As part of his Mission Veterans Protected program, Attorney General Andy Beshear is calling on the federal government to better protect Kentucky military families against the onslaught of predatory lenders.
Beshear and a group of state attorneys general are asking the Consumer Financial Protection Bureau to reconsider its reported decision to stop examining lenders to ensure they comply with the Military Lending Act of 2006.
The act protects military service members and their families from exploitative lenders and loans so that they are not overburdened with debt. The bureau has the authority to examine lenders’ compliance with the act to detect potential risks to Kentuckians and ensure that military service members aren’t being offered illegal loans.
Beshear said this is especially important for younger service members who have less experience managing their own finances and may be more vulnerable to predatory loans.
“As attorney general, my mission is to protect Kentucky’s military families from consumer fraud, especially the ongoing deception by predatory lenders,” Beshear said. “We must do everything in our power to ensure our military service members and veterans aren’t bombarded from those who would steal their savings or pensions.”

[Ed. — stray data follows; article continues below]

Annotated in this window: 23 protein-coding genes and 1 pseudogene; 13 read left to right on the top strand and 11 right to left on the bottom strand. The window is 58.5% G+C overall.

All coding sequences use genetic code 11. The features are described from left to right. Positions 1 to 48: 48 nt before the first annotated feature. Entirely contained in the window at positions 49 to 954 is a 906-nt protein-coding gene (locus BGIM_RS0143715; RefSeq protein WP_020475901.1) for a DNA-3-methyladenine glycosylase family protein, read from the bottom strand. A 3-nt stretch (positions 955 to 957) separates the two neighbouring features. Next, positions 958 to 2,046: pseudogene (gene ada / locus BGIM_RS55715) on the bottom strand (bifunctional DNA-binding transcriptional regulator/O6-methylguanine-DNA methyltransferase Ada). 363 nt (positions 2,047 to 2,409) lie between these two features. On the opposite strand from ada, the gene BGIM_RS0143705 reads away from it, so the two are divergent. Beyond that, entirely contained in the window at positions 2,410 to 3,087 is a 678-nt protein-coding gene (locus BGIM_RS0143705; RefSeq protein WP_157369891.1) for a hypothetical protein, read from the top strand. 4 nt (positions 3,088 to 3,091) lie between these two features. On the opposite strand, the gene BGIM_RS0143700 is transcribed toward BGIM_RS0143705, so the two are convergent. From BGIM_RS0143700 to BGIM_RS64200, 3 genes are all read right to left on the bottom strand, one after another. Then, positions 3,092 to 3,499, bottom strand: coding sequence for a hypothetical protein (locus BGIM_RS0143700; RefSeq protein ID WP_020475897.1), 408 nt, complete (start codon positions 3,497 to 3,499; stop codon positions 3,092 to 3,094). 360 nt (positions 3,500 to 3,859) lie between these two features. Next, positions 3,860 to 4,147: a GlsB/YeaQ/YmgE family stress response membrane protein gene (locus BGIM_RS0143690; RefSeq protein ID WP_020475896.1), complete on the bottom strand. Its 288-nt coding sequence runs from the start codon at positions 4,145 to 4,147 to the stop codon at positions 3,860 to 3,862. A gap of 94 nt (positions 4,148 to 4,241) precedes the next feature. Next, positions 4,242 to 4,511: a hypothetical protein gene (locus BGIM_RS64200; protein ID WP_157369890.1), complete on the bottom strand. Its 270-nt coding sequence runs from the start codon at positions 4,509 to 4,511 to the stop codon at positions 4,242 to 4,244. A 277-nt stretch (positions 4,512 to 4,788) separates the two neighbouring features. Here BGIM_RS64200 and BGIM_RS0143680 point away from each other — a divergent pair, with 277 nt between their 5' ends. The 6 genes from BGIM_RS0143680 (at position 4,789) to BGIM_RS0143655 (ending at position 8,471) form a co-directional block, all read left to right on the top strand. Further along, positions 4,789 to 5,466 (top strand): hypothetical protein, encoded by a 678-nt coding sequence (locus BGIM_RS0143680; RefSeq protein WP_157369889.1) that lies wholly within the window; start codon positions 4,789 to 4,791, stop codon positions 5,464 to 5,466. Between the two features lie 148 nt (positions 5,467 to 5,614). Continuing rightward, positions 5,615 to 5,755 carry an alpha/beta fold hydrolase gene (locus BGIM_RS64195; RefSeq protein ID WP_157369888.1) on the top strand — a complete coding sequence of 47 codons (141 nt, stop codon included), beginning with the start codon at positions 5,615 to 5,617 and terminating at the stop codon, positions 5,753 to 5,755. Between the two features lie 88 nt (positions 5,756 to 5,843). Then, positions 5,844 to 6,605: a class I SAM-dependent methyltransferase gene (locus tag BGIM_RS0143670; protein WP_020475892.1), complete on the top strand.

Beshear said approximately 60 percent of military families report experiencing stress related to their financial condition. Service members in financial distress may have their security clearance revoked and be compelled to leave the military, resulting in the loss of well-trained service members and additional financial burdens for the military.
Beshear created “Mission Veterans Protected” (MVP) aimed at helping Kentucky’s veteran community combat the findings in an AARP study where veterans are twice as likely to fall victim to fraud when compared to nonveterans.
“Mission Veterans Protected” is the latest step Beshear has taken to both stop con artists and help protect veterans.
Most recently, Beshear announced his office joined other state AGs in shuttering the doors of a charity, VietNow National Headquarters Inc., who misled thousands of donors by claiming contributions supported local veterans.
His office also secured federal debt relief for approximately 2,000 Kentuckians, most of them veterans, who were victimized by predatory practices by Corinthian Colleges Inc.